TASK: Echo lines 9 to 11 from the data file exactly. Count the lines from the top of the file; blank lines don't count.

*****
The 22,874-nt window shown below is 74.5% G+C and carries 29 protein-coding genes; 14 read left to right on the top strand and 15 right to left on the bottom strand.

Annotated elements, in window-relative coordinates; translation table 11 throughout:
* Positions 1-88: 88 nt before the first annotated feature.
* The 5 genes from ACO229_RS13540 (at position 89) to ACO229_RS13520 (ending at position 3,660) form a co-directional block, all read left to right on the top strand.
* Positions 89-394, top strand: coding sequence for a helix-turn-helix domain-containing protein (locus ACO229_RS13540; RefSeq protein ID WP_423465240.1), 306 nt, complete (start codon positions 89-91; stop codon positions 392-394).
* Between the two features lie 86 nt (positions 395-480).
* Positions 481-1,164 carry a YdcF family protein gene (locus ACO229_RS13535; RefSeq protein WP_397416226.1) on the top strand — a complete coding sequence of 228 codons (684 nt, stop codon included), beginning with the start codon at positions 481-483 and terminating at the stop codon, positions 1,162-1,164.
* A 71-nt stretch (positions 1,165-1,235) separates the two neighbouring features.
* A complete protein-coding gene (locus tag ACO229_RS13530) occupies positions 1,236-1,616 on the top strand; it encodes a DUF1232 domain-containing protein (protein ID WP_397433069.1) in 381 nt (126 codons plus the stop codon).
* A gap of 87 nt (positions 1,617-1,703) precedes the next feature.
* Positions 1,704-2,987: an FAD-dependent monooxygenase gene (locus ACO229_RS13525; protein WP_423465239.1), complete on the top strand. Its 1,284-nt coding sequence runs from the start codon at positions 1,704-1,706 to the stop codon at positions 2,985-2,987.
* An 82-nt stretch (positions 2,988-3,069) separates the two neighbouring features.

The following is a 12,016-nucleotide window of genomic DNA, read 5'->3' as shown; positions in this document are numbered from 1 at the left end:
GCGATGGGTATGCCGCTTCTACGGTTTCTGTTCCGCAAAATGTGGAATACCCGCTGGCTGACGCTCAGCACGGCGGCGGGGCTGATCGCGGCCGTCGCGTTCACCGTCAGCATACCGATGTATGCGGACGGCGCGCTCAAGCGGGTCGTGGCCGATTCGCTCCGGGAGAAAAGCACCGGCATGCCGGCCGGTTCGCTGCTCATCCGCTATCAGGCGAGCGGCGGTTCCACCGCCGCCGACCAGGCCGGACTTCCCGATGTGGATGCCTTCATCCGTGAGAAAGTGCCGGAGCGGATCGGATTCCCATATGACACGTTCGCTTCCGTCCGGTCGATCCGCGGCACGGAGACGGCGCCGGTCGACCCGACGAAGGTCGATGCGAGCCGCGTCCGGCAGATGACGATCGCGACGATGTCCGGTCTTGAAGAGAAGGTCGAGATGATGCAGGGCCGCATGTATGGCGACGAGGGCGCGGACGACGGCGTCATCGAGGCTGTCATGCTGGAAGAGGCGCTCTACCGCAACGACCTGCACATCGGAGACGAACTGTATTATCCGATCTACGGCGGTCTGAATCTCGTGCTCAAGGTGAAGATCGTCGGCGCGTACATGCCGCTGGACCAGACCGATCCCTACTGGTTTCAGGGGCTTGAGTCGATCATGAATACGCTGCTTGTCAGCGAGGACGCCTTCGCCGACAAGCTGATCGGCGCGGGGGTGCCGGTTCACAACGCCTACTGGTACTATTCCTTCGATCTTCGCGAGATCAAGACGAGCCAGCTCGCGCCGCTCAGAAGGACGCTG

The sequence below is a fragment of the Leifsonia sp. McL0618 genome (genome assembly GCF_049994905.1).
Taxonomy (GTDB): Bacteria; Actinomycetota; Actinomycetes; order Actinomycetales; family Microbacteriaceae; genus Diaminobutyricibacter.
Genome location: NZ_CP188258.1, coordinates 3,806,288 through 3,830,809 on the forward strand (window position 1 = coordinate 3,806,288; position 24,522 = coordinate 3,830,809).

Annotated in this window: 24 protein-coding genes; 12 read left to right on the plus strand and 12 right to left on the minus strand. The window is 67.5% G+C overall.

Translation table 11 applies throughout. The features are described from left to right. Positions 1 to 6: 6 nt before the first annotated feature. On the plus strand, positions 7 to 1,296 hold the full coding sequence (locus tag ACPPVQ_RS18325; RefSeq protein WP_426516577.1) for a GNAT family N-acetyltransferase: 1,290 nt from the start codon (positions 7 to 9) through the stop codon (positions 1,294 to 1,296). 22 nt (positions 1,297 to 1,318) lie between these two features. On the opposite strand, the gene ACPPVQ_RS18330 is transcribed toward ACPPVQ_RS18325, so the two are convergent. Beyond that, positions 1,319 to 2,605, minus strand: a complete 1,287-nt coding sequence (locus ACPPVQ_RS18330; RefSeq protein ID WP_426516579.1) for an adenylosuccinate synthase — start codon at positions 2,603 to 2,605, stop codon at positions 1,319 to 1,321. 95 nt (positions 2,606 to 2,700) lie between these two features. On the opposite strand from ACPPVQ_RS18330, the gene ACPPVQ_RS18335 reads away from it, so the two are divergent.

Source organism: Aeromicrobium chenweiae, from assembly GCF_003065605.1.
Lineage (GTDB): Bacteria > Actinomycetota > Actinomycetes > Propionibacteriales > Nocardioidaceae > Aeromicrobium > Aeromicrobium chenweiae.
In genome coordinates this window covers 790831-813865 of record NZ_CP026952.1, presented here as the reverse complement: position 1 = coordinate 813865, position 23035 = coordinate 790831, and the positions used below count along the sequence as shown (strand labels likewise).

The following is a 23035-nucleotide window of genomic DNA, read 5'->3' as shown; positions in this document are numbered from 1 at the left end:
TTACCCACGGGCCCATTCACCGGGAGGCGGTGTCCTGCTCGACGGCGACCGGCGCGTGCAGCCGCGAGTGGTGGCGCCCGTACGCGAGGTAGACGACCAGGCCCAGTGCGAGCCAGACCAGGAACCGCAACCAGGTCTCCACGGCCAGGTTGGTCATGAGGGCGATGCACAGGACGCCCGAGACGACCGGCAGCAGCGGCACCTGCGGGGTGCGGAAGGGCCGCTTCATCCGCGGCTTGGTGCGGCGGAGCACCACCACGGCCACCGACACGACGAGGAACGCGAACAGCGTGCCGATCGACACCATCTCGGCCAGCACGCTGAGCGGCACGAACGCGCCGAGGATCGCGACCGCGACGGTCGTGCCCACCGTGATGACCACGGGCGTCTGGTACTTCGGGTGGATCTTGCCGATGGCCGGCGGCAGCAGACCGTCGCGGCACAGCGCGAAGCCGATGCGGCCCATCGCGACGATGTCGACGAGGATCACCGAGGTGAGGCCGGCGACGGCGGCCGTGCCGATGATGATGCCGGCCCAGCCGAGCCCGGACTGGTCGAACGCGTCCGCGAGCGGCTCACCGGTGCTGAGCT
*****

* A complete protein-coding gene (locus tag ACO229_RS13530) occupies positions 1,236-1,616 on the top strand; it encodes a DUF1232 domain-containing protein (protein ID WP_397433069.1) in 381 nt (126 codons plus the stop codon).
* A gap of 87 nt (positions 1,617-1,703) precedes the next feature.
* Positions 1,704-2,987: an FAD-dependent monooxygenase gene (locus ACO229_RS13525; protein WP_423465239.1), complete on the top strand. Its 1,284-nt coding sequence runs from the start codon at positions 1,704-1,706 to the stop codon at positions 2,985-2,987.